Everyone has bad days. Maybe you get caught in traffic, or get reprimanded by your boss. Whatever it is, it’s likely to result in a bad mood that hangs around for the rest of the day.
However, those “bad” days or moments that you ruminate over aren’t objectively bad. From a different point of view, the events might be viewed as neutral or even good. It’s all in the way you choose to judge the moment and whether you decide if someone is to blame.
Imagine that you’re driving on the highway when suddenly a van weaves into your lane, forcing you to stomp on the brakes. You notice that a man is driving the vehicle. What is your automatic perception of the situation? What do you think of the driver and his motives?
If you’re like most of the population, you might assume that this man is weaving in and out of traffic because he’s careless, impatient and self-centred, only paying attention to his own needs. This is called a dispositional attribution, a judgement of cause based on an individual’s set personality traits. When you’re making this attribution, negative events that happen are the fault of others’ unchanging personalities.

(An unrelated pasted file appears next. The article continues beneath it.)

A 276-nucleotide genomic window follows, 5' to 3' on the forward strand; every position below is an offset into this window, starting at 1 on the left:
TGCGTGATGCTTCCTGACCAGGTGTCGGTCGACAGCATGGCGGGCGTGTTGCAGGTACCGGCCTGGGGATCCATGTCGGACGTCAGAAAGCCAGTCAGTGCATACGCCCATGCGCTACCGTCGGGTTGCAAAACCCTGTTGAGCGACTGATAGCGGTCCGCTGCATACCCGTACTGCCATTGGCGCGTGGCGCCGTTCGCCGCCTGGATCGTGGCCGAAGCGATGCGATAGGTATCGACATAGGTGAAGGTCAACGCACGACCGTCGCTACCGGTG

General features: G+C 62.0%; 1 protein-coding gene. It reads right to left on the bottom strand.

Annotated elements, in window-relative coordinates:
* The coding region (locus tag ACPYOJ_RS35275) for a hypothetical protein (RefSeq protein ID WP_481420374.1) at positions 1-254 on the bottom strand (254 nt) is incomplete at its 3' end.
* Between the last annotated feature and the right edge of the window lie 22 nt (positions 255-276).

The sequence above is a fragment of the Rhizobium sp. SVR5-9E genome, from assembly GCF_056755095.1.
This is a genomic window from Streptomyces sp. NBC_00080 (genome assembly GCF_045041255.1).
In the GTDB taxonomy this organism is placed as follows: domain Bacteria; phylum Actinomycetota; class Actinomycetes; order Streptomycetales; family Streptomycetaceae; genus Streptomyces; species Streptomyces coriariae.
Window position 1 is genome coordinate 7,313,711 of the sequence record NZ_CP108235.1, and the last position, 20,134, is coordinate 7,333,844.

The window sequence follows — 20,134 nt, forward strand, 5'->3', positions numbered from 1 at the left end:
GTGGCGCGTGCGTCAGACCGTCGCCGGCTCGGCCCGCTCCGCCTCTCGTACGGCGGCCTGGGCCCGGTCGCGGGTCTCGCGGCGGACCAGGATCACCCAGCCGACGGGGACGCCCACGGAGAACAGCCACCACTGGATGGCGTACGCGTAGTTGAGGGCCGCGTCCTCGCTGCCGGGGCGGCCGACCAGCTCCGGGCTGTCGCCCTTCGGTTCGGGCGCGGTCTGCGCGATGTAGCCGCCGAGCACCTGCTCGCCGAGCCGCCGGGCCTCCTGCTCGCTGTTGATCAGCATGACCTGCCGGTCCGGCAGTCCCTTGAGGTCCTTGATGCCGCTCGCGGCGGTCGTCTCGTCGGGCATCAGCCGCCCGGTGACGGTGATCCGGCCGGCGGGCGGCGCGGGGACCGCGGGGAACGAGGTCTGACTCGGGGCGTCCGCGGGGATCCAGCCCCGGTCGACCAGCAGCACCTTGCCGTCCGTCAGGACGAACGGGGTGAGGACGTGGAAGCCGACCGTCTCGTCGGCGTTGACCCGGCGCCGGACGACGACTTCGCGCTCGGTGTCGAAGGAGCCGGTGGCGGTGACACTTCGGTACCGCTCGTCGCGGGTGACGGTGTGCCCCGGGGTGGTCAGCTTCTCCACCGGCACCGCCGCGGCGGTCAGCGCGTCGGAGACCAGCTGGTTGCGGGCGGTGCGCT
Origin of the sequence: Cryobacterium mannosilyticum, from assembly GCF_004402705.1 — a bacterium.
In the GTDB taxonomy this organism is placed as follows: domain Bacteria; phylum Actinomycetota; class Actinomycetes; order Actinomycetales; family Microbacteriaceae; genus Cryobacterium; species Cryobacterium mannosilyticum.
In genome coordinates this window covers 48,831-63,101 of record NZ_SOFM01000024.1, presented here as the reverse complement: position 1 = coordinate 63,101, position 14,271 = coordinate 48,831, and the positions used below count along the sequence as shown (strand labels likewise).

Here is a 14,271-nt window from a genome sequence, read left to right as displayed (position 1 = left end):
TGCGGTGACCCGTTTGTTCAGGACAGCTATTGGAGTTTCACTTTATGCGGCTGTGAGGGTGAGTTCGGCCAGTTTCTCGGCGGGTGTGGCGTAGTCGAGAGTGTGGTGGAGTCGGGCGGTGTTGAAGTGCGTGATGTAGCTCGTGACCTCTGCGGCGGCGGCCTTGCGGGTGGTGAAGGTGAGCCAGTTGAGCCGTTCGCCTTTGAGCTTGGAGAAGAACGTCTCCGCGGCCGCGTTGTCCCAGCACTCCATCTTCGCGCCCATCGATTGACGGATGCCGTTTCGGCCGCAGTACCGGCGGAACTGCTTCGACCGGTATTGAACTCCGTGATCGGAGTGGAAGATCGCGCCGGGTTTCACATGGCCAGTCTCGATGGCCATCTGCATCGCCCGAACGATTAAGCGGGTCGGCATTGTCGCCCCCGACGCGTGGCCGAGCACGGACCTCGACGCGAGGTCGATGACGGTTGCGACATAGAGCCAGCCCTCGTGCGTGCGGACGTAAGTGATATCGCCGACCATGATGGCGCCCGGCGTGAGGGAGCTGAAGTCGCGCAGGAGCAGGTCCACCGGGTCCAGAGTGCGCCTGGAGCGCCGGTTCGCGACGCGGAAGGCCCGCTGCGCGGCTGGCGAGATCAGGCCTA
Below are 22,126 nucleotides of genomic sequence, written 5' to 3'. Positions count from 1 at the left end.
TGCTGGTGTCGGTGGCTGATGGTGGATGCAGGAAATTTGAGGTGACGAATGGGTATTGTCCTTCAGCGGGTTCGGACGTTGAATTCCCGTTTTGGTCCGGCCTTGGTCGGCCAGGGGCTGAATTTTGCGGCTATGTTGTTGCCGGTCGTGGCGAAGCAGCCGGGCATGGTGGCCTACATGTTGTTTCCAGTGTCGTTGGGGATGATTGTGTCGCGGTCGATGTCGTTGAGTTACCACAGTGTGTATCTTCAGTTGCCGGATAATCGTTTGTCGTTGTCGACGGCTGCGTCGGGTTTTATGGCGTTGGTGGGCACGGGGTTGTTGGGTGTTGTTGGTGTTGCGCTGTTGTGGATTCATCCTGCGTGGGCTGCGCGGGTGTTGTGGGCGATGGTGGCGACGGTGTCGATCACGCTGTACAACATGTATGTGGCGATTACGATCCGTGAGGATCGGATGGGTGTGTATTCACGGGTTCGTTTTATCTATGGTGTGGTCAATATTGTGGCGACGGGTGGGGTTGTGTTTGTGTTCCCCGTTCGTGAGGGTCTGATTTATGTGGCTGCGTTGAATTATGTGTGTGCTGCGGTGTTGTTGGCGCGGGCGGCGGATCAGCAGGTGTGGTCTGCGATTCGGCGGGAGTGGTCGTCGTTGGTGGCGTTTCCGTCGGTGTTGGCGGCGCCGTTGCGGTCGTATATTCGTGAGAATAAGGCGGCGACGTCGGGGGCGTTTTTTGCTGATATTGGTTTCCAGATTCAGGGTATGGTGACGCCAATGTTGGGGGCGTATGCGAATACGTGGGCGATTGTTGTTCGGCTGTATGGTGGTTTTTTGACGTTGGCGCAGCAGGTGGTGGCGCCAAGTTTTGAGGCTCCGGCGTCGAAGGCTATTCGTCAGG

Now imagine that same situation in a different light. The man driving is only cutting in and out because he’s trying to get to the hospital to see his first child being born. What’s your judgement of the situation now? Has it become clearer that the man’s actions were caused by the situation and not by the personality of the man? This is called situational attribution, where negative happenings are judged as a product of the situation, rather than a stable, personal fault.
Of course, some people can just be jerks at times. But more often than not, they’re acting upon alternate motivations that might not be visible to everyone. Another example would be waiting for someone to return a phone call. After waiting for hours, you may get frustrated with the person you need to contact. Yet if you knew that there was a possibility that they were dealing with something more pressing, like their child’s broken arm or a physical illness, you might have more patience and avoid unnecessary conflict.
Taking time to contemplate the situational and dispositional aspects of social events can greatly improve your mood as well as your outlook on life. People who have an optimistic outlook and attribute circumstances to situational factors are known to live longer, have lower rates of depression and stress, better coping skills and a lower risk of death from cardiovascular disease. On the other hand, those who are pessimistic and attribute causation to disposition will find that they’ll have less social support, a prolonged recovery time from stress and illness and feel less satisfied in their life. It’s all about perspective. The choice is yours to make.
image: Nicola (Creative Commons – BY)